• Defence increases UN Command commitment
    The number of New Zealand Defence Force (NZDF) personnel deployed to the Republic of Korea is increasing, Defence Minister Judith Collins and Foreign Minister Winston Peters announced today.  NZDF will deploy up to 41 additional personnel to the Republic of Korea, increasing the size of its contribution to the United ...
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    3 days ago
  • New Zealand to attend 'Summit on Peace in Ukraine' in Switzerland
    New Zealand will be represented at the Summit on Peace in Ukraine by Minister Mark Mitchell in Switzerland later this week.    “New Zealand strongly supports Ukraine’s efforts to build a comprehensive, just, and lasting peace,” Foreign Minister Winston Peters says.   “Minister Mitchell is a senior Cabinet Minister and ...
    BeehiveBy beehive.govt.nz
    3 days ago
  • Big step forward for M.bovis programme
    Farmers’ hard work is paying off in the fight against Mycoplasma bovis (M. bovis) with the move to a national pest management plan marking strong progress in the eradication effort, says Biosecurity Minister Andrew Hoggard.  “The plan, approved by the Coalition Government, was proposed by the programme partners DairyNZ, Beef ...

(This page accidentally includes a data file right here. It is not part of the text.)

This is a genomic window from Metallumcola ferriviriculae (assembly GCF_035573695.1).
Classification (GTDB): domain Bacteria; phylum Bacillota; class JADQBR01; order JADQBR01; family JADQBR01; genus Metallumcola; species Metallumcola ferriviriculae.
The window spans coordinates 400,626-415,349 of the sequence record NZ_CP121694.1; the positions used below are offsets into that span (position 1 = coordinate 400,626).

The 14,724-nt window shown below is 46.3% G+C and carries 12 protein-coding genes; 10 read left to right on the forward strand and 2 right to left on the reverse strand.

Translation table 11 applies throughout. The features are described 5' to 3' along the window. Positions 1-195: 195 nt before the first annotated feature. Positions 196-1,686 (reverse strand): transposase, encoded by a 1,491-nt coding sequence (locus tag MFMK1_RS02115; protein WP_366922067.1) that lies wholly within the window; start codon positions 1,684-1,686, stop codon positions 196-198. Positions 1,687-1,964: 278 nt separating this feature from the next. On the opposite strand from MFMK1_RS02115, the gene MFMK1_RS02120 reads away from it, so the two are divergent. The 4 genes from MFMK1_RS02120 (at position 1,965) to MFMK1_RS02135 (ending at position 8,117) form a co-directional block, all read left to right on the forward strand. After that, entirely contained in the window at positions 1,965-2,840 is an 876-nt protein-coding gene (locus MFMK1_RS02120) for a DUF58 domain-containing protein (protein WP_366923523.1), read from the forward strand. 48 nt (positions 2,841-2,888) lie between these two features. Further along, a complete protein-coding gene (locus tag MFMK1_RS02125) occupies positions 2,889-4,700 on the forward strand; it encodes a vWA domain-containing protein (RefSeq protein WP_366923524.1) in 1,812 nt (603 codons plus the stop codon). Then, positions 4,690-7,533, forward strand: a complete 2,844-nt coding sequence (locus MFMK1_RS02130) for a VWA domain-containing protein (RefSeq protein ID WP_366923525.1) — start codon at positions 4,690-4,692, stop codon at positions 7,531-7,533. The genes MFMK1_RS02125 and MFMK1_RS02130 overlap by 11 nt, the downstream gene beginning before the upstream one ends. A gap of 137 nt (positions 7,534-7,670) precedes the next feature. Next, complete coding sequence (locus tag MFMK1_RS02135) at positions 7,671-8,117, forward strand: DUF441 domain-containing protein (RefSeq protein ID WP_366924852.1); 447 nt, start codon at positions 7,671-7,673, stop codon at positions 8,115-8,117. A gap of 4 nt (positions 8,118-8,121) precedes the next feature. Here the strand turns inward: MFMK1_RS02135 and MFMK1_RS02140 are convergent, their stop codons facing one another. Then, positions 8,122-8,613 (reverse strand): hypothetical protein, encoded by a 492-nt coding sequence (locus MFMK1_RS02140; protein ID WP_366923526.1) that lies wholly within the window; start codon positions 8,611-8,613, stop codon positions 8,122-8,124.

BeehiveBy beehive.govt.nz
    3 days ago
  • Build To Rent opening welcomed by Housing Minister
    Prime Minister Christopher Luxon and Housing Minister Chris Bishop formally opened a new Build to Rent development in Mt Wellington this morning. “The Prime Minister and I were honoured to cut the ribbon of Resido, New Zealand’s largest Build to Rent development to date.  “Build to Rent housing, like the ...
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    4 days ago
  • Agriculture to come out of the ETS
    The Government will deliver on its election commitment to take agriculture out of the New Zealand Emissions Trading Scheme (NZ ETS) and will establish a new Pastoral Sector Group to constructively tackle biogenic methane, Coalition Government Agriculture and Climate Change Ministers say. Agriculture Minister Todd McClay says New Zealand farmers ...
    BeehiveBy beehive.govt.nz
    4 days ago
  • Luxon Tokyo-bound for political and business visit